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Inducible but not endothelial nitric oxide synthase polymorphism is associated with susceptibility to rheumatoid arthritis in northwest Spain

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Inducible but not endothelial nitric oxide synthase polymorphism is associated with susceptibility to rheumatoid arthritis in northwest Spain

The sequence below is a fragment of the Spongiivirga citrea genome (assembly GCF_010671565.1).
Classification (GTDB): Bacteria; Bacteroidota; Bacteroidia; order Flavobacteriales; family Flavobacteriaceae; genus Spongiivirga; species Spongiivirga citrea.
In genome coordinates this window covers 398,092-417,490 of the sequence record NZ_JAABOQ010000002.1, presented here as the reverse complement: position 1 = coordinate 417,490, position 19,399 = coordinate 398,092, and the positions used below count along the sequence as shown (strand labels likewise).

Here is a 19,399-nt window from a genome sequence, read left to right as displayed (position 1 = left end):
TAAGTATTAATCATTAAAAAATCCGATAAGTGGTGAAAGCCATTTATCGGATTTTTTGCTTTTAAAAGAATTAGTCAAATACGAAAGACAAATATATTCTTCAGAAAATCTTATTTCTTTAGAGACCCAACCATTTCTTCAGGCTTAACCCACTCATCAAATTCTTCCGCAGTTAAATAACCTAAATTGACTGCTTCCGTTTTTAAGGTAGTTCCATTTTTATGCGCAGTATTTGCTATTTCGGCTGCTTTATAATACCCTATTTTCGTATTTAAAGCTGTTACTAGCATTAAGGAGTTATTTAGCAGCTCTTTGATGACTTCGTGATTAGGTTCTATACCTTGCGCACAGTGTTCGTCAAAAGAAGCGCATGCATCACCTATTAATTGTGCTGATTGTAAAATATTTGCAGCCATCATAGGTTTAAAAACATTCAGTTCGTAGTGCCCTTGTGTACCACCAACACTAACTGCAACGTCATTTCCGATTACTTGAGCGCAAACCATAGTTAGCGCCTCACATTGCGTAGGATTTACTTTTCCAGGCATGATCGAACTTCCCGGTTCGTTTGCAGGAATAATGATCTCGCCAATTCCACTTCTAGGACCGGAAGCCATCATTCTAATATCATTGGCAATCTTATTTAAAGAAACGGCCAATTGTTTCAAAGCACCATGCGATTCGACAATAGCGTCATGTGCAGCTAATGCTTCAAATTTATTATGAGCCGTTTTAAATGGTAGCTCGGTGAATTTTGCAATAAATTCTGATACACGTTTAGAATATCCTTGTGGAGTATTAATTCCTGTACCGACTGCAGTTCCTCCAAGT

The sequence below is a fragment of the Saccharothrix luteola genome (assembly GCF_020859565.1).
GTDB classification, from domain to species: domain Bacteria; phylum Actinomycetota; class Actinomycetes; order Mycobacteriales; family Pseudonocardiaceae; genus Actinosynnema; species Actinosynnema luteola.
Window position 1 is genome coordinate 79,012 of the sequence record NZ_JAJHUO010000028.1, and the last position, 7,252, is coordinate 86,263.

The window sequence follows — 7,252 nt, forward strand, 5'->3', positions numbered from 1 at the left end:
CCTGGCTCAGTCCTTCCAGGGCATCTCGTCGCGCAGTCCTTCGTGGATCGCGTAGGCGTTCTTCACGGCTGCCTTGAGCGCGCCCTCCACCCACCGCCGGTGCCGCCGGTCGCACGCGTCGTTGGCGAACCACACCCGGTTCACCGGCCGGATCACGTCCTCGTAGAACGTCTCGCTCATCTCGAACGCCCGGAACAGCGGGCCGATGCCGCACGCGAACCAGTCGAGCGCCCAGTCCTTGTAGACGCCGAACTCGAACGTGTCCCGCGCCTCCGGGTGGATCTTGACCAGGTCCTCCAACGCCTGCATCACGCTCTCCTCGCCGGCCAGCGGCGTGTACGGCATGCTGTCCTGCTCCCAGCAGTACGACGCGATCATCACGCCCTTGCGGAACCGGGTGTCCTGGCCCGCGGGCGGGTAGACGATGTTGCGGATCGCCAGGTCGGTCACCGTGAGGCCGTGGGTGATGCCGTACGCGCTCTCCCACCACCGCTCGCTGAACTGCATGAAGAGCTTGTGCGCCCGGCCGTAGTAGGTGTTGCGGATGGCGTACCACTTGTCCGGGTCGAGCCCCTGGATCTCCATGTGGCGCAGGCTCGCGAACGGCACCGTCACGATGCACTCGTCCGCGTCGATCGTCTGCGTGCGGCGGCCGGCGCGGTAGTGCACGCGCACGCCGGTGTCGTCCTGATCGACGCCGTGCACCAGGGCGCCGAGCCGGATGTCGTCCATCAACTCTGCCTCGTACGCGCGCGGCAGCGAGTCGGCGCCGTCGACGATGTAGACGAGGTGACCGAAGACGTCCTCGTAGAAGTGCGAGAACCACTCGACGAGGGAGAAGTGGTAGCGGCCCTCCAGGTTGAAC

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  Rheumatology 2004;43:1182–1185 doi:10.1093/rheumatology/keh283Advance Access publication 29 June 2004 Inducible but not endothelial nitric oxide synthasepolymorphism is associated with susceptibility torheumatoid arthritis in northwest Spain M. A. Gonzalez-Gay*, J. Llorca 1 , E. Sanchez 2 , M. A. Lopez-Nevot 3 ,M. M. Amoli 4 , C. Garcia-Porrua, W. E. R. Ollier 4 and J. Martin 2, * Objective . To assess the influence of inducible and endothelial nitric oxide synthase (iNOS and eNOS) polymorphisms insusceptibility to rheumatoid arthritis (RA). Methods . Two hundred RA patients fulfilling the 1987 American College of Rheumatology classification criteria followed at theout-patient rheumatology clinic of the Hospital Xeral-Calde (Lugo, Spain) and 251 ethnically matched controls were studied.Patients and controls were genotyped by PCR-based techniques for a multiallelic (CCTTT) n  repeat in the promoter regionof the iNOS gene and for a T/C polymorphism at position   786 in the promoter region and a polymorphism in exon 7(298Glu/Asp or 5557G/T) of the eNOS gene. Results . No significant difference in allele or genotype frequencies for either polymorphism in the eNOS gene was observedbetween RA patients and controls. The overall iNOS CCTTT n  allelic or genotypic distribution did not show statisticalsignificant differences between RA patients and controls. Interestingly, when we stratified the iNOS alleles into short (8–11)and long (12–16) repeats, significant differences were observed between RA patients and controls ( P  ¼ 0.021; odds ratio ¼ 1.37,95% confidence interval 1.04–1.81). Of note, individuals carrying two alleles with a repeat number less than 12 (fewer than 196base pairs) exhibited a double risk of developing RA ( P  ¼ 0.005, odds ratio 2.26, 95% confidence interval 1.25–4.08). Conclusions . Significant differences in the iNOS promoter polymorphism genotype frequency between northwest Spanish RApatients and controls suggest a potential role for this polymorphism in susceptibility to RA. K EY WORDS:  Rheumatoid arthritis, Disease susceptibility, Rheumatoid factor, Genetics, Nitric oxide synthases, Polymorphism.Several studies have suggested that genes within the majorhistocompatibility complex rheumatoid arthritis (RA) accountfor only one-third to one-half of the total genetic contribution[1, 2]. Thus, the assessment of the potential influence of other genesin the development of RA is of main importance in improvingour understanding of susceptibility to this condition.Several lines of evidence indicate that nitric oxide (NO) maybe important in the pathogenesis of RA [3]. Peripheral bloodmononuclear cells from RA patients have increased expressionof inducible NO synthase (iNOS) and enhanced formation of NOthat correlates with disease activity [4, 5]. In addition, NO hasbeen shown to be a key mediator of apoptosis within RA joints [6]and animportant regulator ofthe Th1/Th2 balance in autoimmunediseases [7].NO is produced constitutively by endothelial (eNOS or NOS3)or neuronal synthases (nNOS or NOS1) and, in higher concen-trations, by iNOS (or NOS2) after stimulation by a variety of proinflammatory cytokines [8]. Several functionally relevant poly-morphisms in the iNOS and eNOS genes have been identified,which have been associated with different vascular [9], auto-immune [10] and infectious [11] diseases. On this basis, the humaniNOS and eNOS genes may be potential candidates for geneticassociation with RA.A highly polymorphic pentanucleotide (CCTTT) n  repeatlocated in the iNOS gene promoter region has been shown tobe functionally important in the regulation of iNOS transcrip-tion [10], which may explain the differences observed in iNOSexpression and NO formation between RA patients and con-trol subjects [4]. Interestingly, a recent study has shown a trendfor association of variation in the (CCTTT) n  repeat with RA [12].Because of this, we sought to assess the contribution of thehighly polymorphic pentanucleotide (CCTTT) n  within the iNOSpromoter region to susceptibility to RA in our population, andto analyse the contributions to RA of the functional eNOS genepolymorphisms at  786 and exon 7. Patients and methods Study population The study group included a series of patients ( n ¼ 200) attendingthe out-patient rheumatology clinic of Hospital Xeral-Calde, Correspondence to: M. A. Gonza ´lez-Gay, Division of Rheumatology, Hospital Xeral-Calde, c/ Dr Ochoa s/n, 27004, Lugo, Spain. E-mail:miguelaggay@hotmail.com*Drs Gonzalez-Gay and Martin share senior authorship in this study. Division of Rheumatology, Hospital Xeral-Calde, Lugo,  1 Division of Preventive Medicine and Public Health, School of Medicine, University of Cantabria,Santander,  2 Instituto de Parasitologia y Biomedicina Lopez-Neyra, CSIC, Granada,  3 Division of Immunology, Hospital Virgen de las Nieves, Granada,Spain and  4 Centre for Integrated Genomic Medical Research, School of Epidemiology and Health Sciences, University of Manchester, Manchester, UK. Submitted 11 January 2004; revised version accepted 28 May 2004.Rheumatology Vol. 43 No. 9    British Society for Rheumatology 2004; all rights reserved 1182   b  y g u e  s  t   on J   a n u a r  y1 2  ,2  0 1  5 h  t   t   p :  /   /  r h  e  um a  t   ol   o g y . oxf   or  d  j   o ur n a l   s  . or  g /  D o wnl   o a  d  e  d f  r  om   Lugo, Spain. All of them met the 1987 American College of Rheumatology classification criteria for RA [13] and weretreated by the same group of rheumatologists (M.A.G.-G. andC.G.-P.). Patients and ethnically matched controls ( n ¼ 251) werefrom the Lugo region in Galicia, northwest Spain. All individ-uals were of Caucasoid srcin. RA patients were considered asseropositive ( n ¼ 154) if they were positive for rheumatoidfactor (by nephelometry) at least twice during the course of thedisease.Each subject’s written consent was obtained according to theDeclaration of Helsinki, and the design of the work was approvedby the Ethical Committee of Galicia (Spain). Detection of eNOS polymorphisms The eNOS   786 and exon 7 variations were analysed bypolymerase chain reaction–restriction fragment length poly-morphism (PCR-RFLP) as described [14]. Briefly, for deter-mination of the   786 polymorphism, a 282-base pair fragmentwas amplified using the following primers: forward 5 0 -GTGTACCCCACC TGCATT CT-3 0 and reverse 5 0 -CCCAGCAAGGATGTAGTGAC-3 0 . The amplified fragment wasdigested with the enzyme  Msp I, resulting in products of 194and 88 base pairs for allele T and 149, 88 and 45 base pairs forallele C.For determination of the exon 7 polymorphism, a 248-base pairfragment was amplified using the following forward and reverseprimers: 5 0 -AAG GCA GGA GAC AGT GGA TGGA-3 0 and5 0 -CCC AGT CAA TCC CTT TGG TGC TCA-3 0 respectively.The PCR product was digested with the enzyme  Ban II, whichrecognizes the G allele. Detection of iNOS (CCTTT) n  polymorphism PCR combined with fluorescence technology was used for(CCTTT) n  genotyping, as previously described [15]. Statistical analysis Strength of association between RA and alleles or genotypesof polymorphisms in the iNOS and eNOS genes was estimatedusing odds ratios (OR) and 95% confidence intervals (CI). Levelsof significance were determined using contingency tables by either  2 or Fisher exact analysis. Statistical significance was defined as P  0.05. Calculations were performed with the statistical packageStata V6. Results eNOS gene polymorphisms in RA eNOS gene polymorphisms, comprising a T/C polymorphism atposition  786 in the promoter region and a polymorphism in exon7 (298Glu/Asp), were examined in patients with RA. No significantdifferences in allele and genotype frequencies between patients andcontrols were observed (Table 1). Likewise, no associations wereobserved when RA patients were stratified by the presence of rheumatoid factor (data not shown). iNOS promoter CCTTT repeat microsatellite polymorphism in RA The CCTTT n  allele and genotype frequencies were examinedin RA patients and controls. The overall CCTTT n  allelic andgenotypic distributions did not show statistically significantdifferences between RA patients and controls (Table 2a and b).Next, we analysed the possible contribution of the 10-repeat singleallele (186 base pairs), previously reported to be increased inRA compared with a control population [12], to RA predis-position in our northwest Spanish population. The 10-repeatallele frequency showed a trend of association ( P ¼ 0.08;OR ¼ 1.45, 95% CI 0.93–2.28), although it did not reach statisticalsignificance.Interestingly, when we stratified the iNOS alleles into short(8–11) and long (12–16) repeats, significant differences were T ABLE  2a. Allele frequencies of iNOS (CCTTT) n  gene polymorphism in RA and controls from northwest SpainRepeat Size RA patients ControlsNumber (base pairs)  n  (%)  n  (%) OR 95% CI  P 8 176 7 (1.7) 5 (1.0) 2.05 0.54–8.36 0.229 181 21 (5.3) 26 (5.2) 1.18 0.60–2.29 0.5910 186 49 (12.2) 44 (8.8) 1.63 1.00–2.67 0.0411 191 95 (23.7) 103 (20.5) 1.35 0.93–1.97 0.1012 196 125 (31.3) 183 (36.5) 1 (reference) – – 13 201 65 (16.3) 75 (14.9) 1.27 0.83–1.94 0.2514 206 30 (7.5) 48 (9.6) 0.92 0.53–1.57 0.7315 211 7 (1.7) 12 (2.4) 0.85 0.28–2.43 0.7516 216 1 (0.3) 6 (1.2) 0.24 0.01–2.06 0.16T ABLE  1. Allele and genotype frequencies of eNOS gene polymorphismsin RA and controls from northwest SpainRA patients ControlseNOS (exon 7) ( n ¼ 176) ( n ¼ 97)AlleleG 231 (66%) 115 (59%)T 121 (34%) 79 (41%)GenotypeGG 76 (43%) 35 (36%)GT 79 (45%) 45 (46%)TT 21 (12%) 17 (18%)eNOS (  786) ( n ¼ 170) ( n ¼ 117)AlleleT 211 (62%) 132 (56%)C 129 (38%) 102 (44%)GenotypeTT 66 (31%) 37 (32%)TC 79 (49%) 58 (50%)CC 25 (20%) 22 (19%)No statistically significant differences were observed. eNOS and iNOS polymorphisms in RA  1183   b  y g u e  s  t   on J   a n u a r  y1 2  ,2  0 1  5 h  t   t   p :  /   /  r h  e  um a  t   ol   o g y . oxf   or  d  j   o ur n a l   s  . or  g /  D o wnl   o a  d  e  d f  r  om   observed between RA patients and controls ( P ¼ 0.021; OR ¼ 1.37,95% CI 1.04–1.81) (Table 3). Of note, individuals carrying twoalleles with a repeat number less than 12 (less than 196 base pairs)exhibited a double risk of developing RA ( P ¼ 0.005, OR ¼ 2.26,95% CI 1.25–4.08) (Table 3).No significant differences in allele or genotype distributionwere found when RA patients were stratified according torheumatoid factor status (data not shown). In addition, RApatients previously genotyped for HLA-DRB1 ( n ¼ 178) werestratified based on the presence or absence of HLA-DRB1*04 orDRB1*01 shared epitope (SE) alleles. No statistically significantlyassociation between iNOS alleles and HLA-DRB1*SE alleles wasfound (data not shown). Discussion The present study constitutes the first attempt to assess theimplication of two eNOS gene polymorphisms, at positions   786in the promoter region and in exon 7 of the gene, insusceptibility to RA. The eNOS gene polymorphisms havebeen implicated in scleroderma, Behc¸et’s disease and giant cellarteritis [16–18]. Previous studies on eNOS polymorphisms inrheumatic diseases in the Lugo population of northwest Spainhave shown contradictory results. In this regard, althoughhaplotype association with biopsy-proven giant cell arteritiswas found [14], no genetic effect of the eNOS polymorphismsin susceptibility to cutaneous vasculitis that fulfilled classifica-tion criteria for Henoch–Scho ¨nlein purpura was observed [19].Our present data do not support the implication of the eNOSpolymorphisms in susceptibility to RA. These observationssuggest that the polymorphism of genes other than the eNOSgene may be responsible for the expression of cytokines, andproinflammatory mediators such as NO, which are implicated inthe inflammatory response and disease susceptibility. In supportof our results, the eNOS gene has been mapped to chromosome7, within a region that has not previously been genetically linkedto RA.Some studies have yielded evidence of association of the iNOS2promoter polymorphism with severe clinical manifestations of insulin-dependent diabetes mellitus [10, 20]. However, we couldnot detect an association of the CCTTT n  variation with the RAseverity markers analysed, the presence of the SE, or rheumatoidfactor.Our data confirm the trend of association observed in aparticular population of southern Spain between the 10-repeatallele (186 base pairs) and RA [12]. It is worth noting thesignificantly increased frequency of short-repeat alleles observedin our series of RA patients (43%) compared with controls(35.5%); furthermore a double risk of developing RA wasobserved in individuals carrying two alleles with a repeat numberless than 12. Since NO is an important regulator of Th1/Th2balance, limiting the Th1 response, a possible explanation for thisassociation may be that individuals carrying two alleles with fewerthan 12 repeats (low NO producers) [10] may be susceptible toincreased predisposition to autoimmune diseases. Consistent withour data, the iNOS gene has been mapped on chromosome 17q,and a region on this chromosome 17q has been shown to containan RA susceptibility allele [21]. Therefore, it is possible thatthe potential role of short-repeat alleles may be due to otherpolymorphisms in linkage disequilibrium with these CCTTT n alleles located on chromosome 17q.Further replication studies in different populations are neces-sary to fullyestablish the role of this iNOS CCTTT 0 n  polymorphismin RA and its relationship with other genes implicated in RAsusceptibility. T ABLE  2b. Genotype frequencies of iNOS (CCTTT) n  gene polymorphismin RA and controls from northwest SpainSize RA patients Controls(base pairs) ( n ¼ 200) ( n ¼ 251)176/181 0 (0%) 1 (0.4%)176/186 2 (1%) 0 (0%)176/191 0 (0%) 1 (0.4%)176/196 2 (1%) 1 (0.4%)176/201 2 (1%) 1 (0.4%)176/206 1 (0.5%) 0 (0%)176/211 0 (0%) 1 (0.4%)181/181 0 (0%) 2 (0.8%)181/186 2 (1%) 2 (0.8%)181/191 4 (2%) 4 (1.6%)181/196 8 (4%) 10 (4%)181/201 5 (2.5%) 3 (1.2%)181/206 2 (1%) 1 (0.4%)181/216 0 (0%) 1 (0.4%)186/186 7 (3.5%) 3 (1.2%)186/191 11 (5.5%) 5 (2%)186/196 12 (6%) 17 (6.8%)186/201 6 (3%) 5 (2%)186/206 2 (1%) 4 (1.6%)186/211 0 (0%) 4 (1.6%)186/216 0 (0%) 1 (0.4%)191/191 15 (7.5%) 8 (3.2%)191/196 32 (16%) 47 (18.7%)191/201 9 (4.5%) 20 (8%)191/206 6 (3%) 6 (2.4%)191/211 3 (1.5%) 4 (1.6%)196/196 17 (8.5%) 28 (11.2%)196/201 22 (11%) 26 (10.4%)196/206 11 (5.5%) 21 (8.4%)196/211 4 (2%) 2 (0.8%)196/216 0 (0%) 3 (1.2%)201/201 7 (3.5%) 7 (2.8%)201/206 6 (3%) 4 (1.6%)201/211 0 (0%) 1 (0.4%)201/216 1 (0.5%) 1 (0.4%)206/206 1 (0.5%) 6 (2.4%)The overall CCTTT n  genotypic distribution did not show statisticallysignificant differences between RA patients and controls.T ABLE  3. Association of shorter forms of iNOS (CCTTT) n  microsatellite repeats with RARA patients n  (%)Controls n  (%) OR 95% CI  P AllelesShort (8–11 repeats) 172 (43.0) 178 (34.5) 1.37 1.04–1.81 0.021Long (12–16 repeats) 228 (57.0) 324 (64.5) 0.73 0.55–0.96 0.021GenotypesShort (8–11 repeats)  /   69 (34.5) 99 (39.4) 1 – –  þ /– 90 (45.0) 126 (50.2) 1.01 0.68–1.54 0.91 þ / þ  41 (20.5) 26 (10.4) 2.26 1.25–4.08 0.005 1184  M. A. Gonzalez-Gay  et al  .   b  y g u e  s  t   on J   a n u a r  y1 2  ,2  0 1  5 h  t   t   p :  /   /  r h  e  um a  t   ol   o g y . oxf   or  d  j   o ur n a l   s  . or  g /  D o wnl   o a  d  e  d f  r  om   Acknowledgements We thank Sonia Morales for excellent technical assistance.J.M. has declared that this work was supported by grant SAF03-3460 from Plan Nacional de I þ D þ I, and in part by Junta deAndalucı ´a (Spain). The other authors have declared no conflictsof interest. References 1. Deighton CM, Walker DJ, Griffiths ID, Roberts DF. The contribu-tion of HLA to rheumatoid arthritis. Clin Genet 1989;36:178–82.2. Ollier WE, Harrison B, Symmons D. What is the natural history of rheumatoid arthritis? Baillieres Best Pract Res Clin Rheumatol2001;15:27–48.3. Clancy RM, Amin AR, Abramson SB. The role of nitric oxide ininflammation and immunity. Arthritis Rheum 1998;41:1141–51.4. St Clair EW, Wilkinson WE, Lang T  et al  . Increased expression of blood mononuclear cell nitric oxide synthase type 2 in rheumatoidarthritis. J Exp Med 1996;184:1173–8.5. Yki-Jarkiven H, Bergholm R, Leirisalo-Repo M. Increased inflam-matory activity parallels increased basal nitric oxide production andblunted response to nitric oxide  in vivo  in rheumatoid arthritis. AnnRheum Dis 2003;62:630–4.6. van’t Hof RJ, Hocking L, Wright PK, Ralston SH. Nitric oxide isa mediator of apoptosis in the rheumatoid joint. Rheumatology2000;39:1004–8.7. Kolb H, Kolb-Bachofen V. Nitric oxide in autoimmune disease:cytotoxic or regulatory mediator? Immunol Today 1998;19:556–61.8. Weinberg JB. Nitric oxide production and nitric oxide synthase type 2expression by human mononuclear phagocytes: a review. Mol Med1998;4:557–91.9. Wang XL, Wang J. Endothelial nitric oxide synthase gene sequencevariations and vascular disease. Mol Genet Metab 2000;70:241–51.10. Warpeha KM, Xu W, Liu L  et al  . Genotyping and functional analysisof a polymorphic (CCTTT) n  repeat of NOS2A in diabetic retinopathy.FASEB J 1999;13:1825–32.11. Burgner D, Xu W, Rockett K  et al  . Inducible nitric oxide synthasepolymorphism and fatal cerebral malaria. Lancet 1998;352:1193–4.12. Pascual M, Lopez-Nevot MA, Caliz R  et al  . Genetic determinants of rheumatoid arthritis: the inducible nitric oxide synthase (NOS2) genepromoter polymorphism. Genes Immun 2002;3:299–301.13. Arnett FC, Edworthy SM, Bloch DA  et al  . The AmericanRheumatism Association 1987 revised criteria for the classificationof rheumatoid arthritis. Arthritis Rheum 1988;31:315–24.14. Amoli MM, Garcia-Porrua C, Llorca J, Ollier WE, Gonzalez-GayMA. Endothelial nitric oxide synthase haplotype associations inbiopsy-proven giant cell arteritis. J Rheumatol 2003;30:2019–22.15. Xu W, Liu L, Emson PC, Harrington CR, Charles IG. Evolutionof a homopurine-homopyrimidine pentanucleotide repeat sequenceupstream of the human inducible nitric oxide synthase gene. Gene1997;204:165–70.16. Fatini C, Gensini F, Sticchi E  et al  . High prevalence of polymor-phisms of angiotensin-converting enzyme (I/D) and endothelial nitricoxide synthase (Glu298Asp) in patients with systemic sclerosis. Am JMed 2002;112:540–4.17. Salvarani C, Boiardi L, Casali B  et al  . Endothelial nitric oxidesynthase gene polymorphisms in Behcet’s disease. J Rheumatol2002;29:535–40.18. Salvarani C, Casali B, Nicoli D  et al  . Endothelial nitric oxide syn-thase gene polymorphisms in giant cell arteritis. Arthritis Rheum2003;48:3219–23.19. Amoli MM, Garcia-Porrua C, Calvin ˜o MC, Ollier WE, Gonzalez-Gay MA. Lack of association between endothelial nitric oxide syn-thase polymorphism and Henoch–Schonlein purpura. J Rheumatol2004;31:299–301.20. Johannesen J, Tarnow L, Parving HH, Nerup J, Pociot F. CCTTT-repeat polymorphism in the human NOS2-promoter confers low riskof diabetic nephropathy in type 1 diabetic patients. Diabetes Care2000;23:560–2.21. Barton A, Eyre S, Myerscough A  et al  . High resolution andassociation mapping identifies a novel rheumatoid arthritis suscep-tibility locus homologous to one linked to two rat models of inflammatory arthritis. Hum Mol Genet 2001;10:1901–6.      R     h   e   u   m   a    t   o     l   o   g   y Key messages   Unlike eNOS polymorphisms, the iNOSCCTTT n  polymorphism shows signifi-cant differences in genotype frequencybetween RA and controls, suggesting apotential role for this promoter poly-morphism in susceptibility to RA.eNOS and iNOS polymorphisms in RA  1185   b  y g u e  s  t   on J   a n u a r  y1 2  ,2  0 1  5 h  t   t   p :  /   /  r h  e  um a  t   ol   o g y . oxf   or  d  j   o ur n a l   s  . or  g /  D o wnl   o a  d  e  d f  r  om